22. ASCENT: Adaptive Self-Configuring sEnsor Networks Topologies [Cerpa+ 2002] • If we use all deployed nodes simultaneously: • system will expand unnecessary energy • nodes interfere with each other by congesting the channel • ASCENT does not use localized distributed algorithm to find a single solution • Adaptive self-configuration using localized is suited to problem spaces which have a vast number of possible solutions (in this case, large solution spaces means dense node deployment) • ASCENT has the following two assumptions: • Carrier Sense Multiple Access (CSMA) MAC protocol • Possibilities for resource contention when too many neighboring nodes participate in the multi-hop network • Reacts when links have high packet loss • Does not detect or repair network partitions and assumes that there is enough node density to connect the entire region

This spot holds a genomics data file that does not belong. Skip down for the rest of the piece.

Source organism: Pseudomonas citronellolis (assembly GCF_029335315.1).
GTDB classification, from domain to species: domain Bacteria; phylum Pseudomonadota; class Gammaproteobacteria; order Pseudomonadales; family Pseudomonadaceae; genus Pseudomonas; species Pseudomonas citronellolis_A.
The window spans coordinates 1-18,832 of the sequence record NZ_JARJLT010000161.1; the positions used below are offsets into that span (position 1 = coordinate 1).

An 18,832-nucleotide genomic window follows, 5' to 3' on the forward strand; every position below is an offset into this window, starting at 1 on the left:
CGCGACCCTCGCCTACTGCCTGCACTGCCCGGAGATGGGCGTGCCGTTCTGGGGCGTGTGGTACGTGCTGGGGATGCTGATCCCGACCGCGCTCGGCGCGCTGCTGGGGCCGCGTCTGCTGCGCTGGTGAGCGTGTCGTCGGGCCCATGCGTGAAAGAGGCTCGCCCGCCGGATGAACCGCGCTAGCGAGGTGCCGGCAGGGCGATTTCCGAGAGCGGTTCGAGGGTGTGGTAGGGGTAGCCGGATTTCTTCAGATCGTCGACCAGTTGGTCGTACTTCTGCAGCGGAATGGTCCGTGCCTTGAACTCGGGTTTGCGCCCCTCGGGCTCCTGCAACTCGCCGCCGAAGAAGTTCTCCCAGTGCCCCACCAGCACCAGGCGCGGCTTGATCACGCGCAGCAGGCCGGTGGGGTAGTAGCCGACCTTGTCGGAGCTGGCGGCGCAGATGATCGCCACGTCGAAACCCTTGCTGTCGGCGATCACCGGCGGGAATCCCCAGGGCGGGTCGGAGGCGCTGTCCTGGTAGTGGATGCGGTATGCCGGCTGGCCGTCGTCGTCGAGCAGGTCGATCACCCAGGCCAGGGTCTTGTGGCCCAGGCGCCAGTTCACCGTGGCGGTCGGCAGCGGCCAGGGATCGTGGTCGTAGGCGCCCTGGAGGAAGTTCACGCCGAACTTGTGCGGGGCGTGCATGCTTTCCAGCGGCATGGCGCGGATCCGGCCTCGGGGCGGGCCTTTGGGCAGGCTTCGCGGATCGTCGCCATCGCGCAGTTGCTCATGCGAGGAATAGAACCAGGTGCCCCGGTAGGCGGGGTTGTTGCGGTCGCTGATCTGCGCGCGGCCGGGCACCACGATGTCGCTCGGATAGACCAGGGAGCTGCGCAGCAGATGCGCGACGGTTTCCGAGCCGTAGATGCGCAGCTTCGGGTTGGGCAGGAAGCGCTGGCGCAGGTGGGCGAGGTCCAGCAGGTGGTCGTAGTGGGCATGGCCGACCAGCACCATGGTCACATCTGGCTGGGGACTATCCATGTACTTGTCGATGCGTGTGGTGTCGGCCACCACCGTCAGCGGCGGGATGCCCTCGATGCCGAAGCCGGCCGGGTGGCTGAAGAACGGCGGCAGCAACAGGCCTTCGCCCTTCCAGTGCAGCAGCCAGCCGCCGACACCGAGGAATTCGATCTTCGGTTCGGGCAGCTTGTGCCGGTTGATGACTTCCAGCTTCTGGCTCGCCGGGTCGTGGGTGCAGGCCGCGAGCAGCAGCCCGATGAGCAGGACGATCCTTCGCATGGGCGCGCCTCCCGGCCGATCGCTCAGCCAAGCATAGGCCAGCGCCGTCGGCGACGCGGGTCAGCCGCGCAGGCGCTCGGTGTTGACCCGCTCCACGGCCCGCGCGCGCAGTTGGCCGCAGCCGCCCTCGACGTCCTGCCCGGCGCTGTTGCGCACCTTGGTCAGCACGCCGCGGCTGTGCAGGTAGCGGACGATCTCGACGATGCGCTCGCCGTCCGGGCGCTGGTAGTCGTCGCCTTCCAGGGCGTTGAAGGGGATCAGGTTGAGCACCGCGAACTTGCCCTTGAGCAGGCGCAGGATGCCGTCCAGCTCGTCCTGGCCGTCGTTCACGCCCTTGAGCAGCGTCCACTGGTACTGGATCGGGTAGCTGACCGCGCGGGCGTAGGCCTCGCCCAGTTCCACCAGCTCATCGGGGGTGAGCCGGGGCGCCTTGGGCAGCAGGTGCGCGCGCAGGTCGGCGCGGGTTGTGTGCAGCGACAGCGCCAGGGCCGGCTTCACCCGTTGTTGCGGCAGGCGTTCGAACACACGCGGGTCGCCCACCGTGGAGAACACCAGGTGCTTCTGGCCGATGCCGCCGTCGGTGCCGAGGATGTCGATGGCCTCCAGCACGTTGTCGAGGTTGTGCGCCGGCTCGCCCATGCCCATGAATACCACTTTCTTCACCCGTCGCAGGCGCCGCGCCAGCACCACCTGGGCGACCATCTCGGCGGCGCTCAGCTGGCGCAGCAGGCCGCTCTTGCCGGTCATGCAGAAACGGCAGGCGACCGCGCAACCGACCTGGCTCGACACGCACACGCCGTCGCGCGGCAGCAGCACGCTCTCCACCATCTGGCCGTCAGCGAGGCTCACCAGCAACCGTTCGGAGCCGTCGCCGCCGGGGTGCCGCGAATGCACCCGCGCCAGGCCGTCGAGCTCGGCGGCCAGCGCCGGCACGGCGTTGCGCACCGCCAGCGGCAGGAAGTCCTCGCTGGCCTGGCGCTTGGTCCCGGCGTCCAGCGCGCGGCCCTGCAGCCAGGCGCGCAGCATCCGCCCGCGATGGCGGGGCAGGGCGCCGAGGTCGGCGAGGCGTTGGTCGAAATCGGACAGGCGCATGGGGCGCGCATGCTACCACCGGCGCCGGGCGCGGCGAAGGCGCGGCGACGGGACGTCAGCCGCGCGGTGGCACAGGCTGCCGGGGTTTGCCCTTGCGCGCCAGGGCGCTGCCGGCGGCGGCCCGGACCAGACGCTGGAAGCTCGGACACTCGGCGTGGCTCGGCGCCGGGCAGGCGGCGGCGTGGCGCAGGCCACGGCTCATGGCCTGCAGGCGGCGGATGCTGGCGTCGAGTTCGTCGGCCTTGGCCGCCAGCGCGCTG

23. ASCENT: Adaptive Self-Configuring sEnsor Networks Topologies [Cerpa+ 2002] • Two essential contributions of ASCENT design are: • Adaptive techniques that allow applications to configure the topology based on the needs while saving energy to extend network lifetime. The techniques do not assume a specific model or fairness, degree of connectivity, or capacity required • Self-configuring techniques that react to operating conditions are measured locally. It does not assume any specific radio propagation model, geographical distribution of nodes, or routing mechanisms used • ASCENT Design • Adaptively elects active nodes from all the nodes • Active nodes stay awake always and participate in routing while the other nodes remain passive and periodically checks if they should become active